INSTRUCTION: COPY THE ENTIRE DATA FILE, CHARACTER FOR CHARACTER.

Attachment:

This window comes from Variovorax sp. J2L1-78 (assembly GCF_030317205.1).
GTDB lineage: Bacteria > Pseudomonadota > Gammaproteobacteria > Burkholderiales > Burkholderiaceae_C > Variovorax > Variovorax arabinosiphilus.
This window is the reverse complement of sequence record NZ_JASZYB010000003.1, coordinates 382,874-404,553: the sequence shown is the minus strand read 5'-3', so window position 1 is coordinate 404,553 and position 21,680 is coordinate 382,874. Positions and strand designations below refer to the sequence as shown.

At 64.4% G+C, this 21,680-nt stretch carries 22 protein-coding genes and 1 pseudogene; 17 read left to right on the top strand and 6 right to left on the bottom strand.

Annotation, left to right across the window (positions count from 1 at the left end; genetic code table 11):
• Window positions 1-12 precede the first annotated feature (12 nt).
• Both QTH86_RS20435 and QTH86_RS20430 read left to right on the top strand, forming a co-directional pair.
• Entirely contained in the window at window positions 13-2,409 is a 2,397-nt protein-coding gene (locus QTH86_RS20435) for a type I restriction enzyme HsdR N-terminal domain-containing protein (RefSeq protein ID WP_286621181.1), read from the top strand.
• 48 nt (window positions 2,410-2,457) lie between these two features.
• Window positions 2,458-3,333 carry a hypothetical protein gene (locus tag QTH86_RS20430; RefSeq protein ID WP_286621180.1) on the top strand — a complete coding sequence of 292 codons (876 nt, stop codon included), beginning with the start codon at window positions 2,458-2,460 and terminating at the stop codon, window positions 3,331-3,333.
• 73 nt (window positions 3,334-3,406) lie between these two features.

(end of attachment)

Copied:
This window comes from Variovorax sp. J2L1-78 (assembly GCF_030317205.1).
GTDB lineage: Bacteria > Pseudomonadota > Gammaproteobacteria > Burkholderiales > Burkholderiaceae_C > Variovorax > Variovorax arabinosiphilus.
This window is the reverse complement of sequence record NZ_JASZYB010000003.1, coordinates 382,874-404,553: the sequence shown is the minus strand read 5'-3', so window position 1 is coordinate 404,553 and position 21,680 is coordinate 382,874. Positions and strand designations below refer to the sequence as shown.

At 64.4% G+C, this 21,680-nt stretch carries 22 protein-coding genes and 1 pseudogene; 17 read left to right on the top strand and 6 right to left on the bottom strand.

Annotation, left to right across the window (positions count from 1 at the left end; genetic code table 11):
• Window positions 1-12 precede the first annotated feature (12 nt).
• Both QTH86_RS20435 and QTH86_RS20430 read left to right on the top strand, forming a co-directional pair.
• Entirely contained in the window at window positions 13-2,409 is a 2,397-nt protein-coding gene (locus QTH86_RS20435) for a type I restriction enzyme HsdR N-terminal domain-containing protein (RefSeq protein ID WP_286621181.1), read from the top strand.
• 48 nt (window positions 2,410-2,457) lie between these two features.
• Window positions 2,458-3,333 carry a hypothetical protein gene (locus tag QTH86_RS20430; RefSeq protein ID WP_286621180.1) on the top strand — a complete coding sequence of 292 codons (876 nt, stop codon included), beginning with the start codon at window positions 2,458-2,460 and terminating at the stop codon, window positions 3,331-3,333.
• 73 nt (window positions 3,334-3,406) lie between these two features.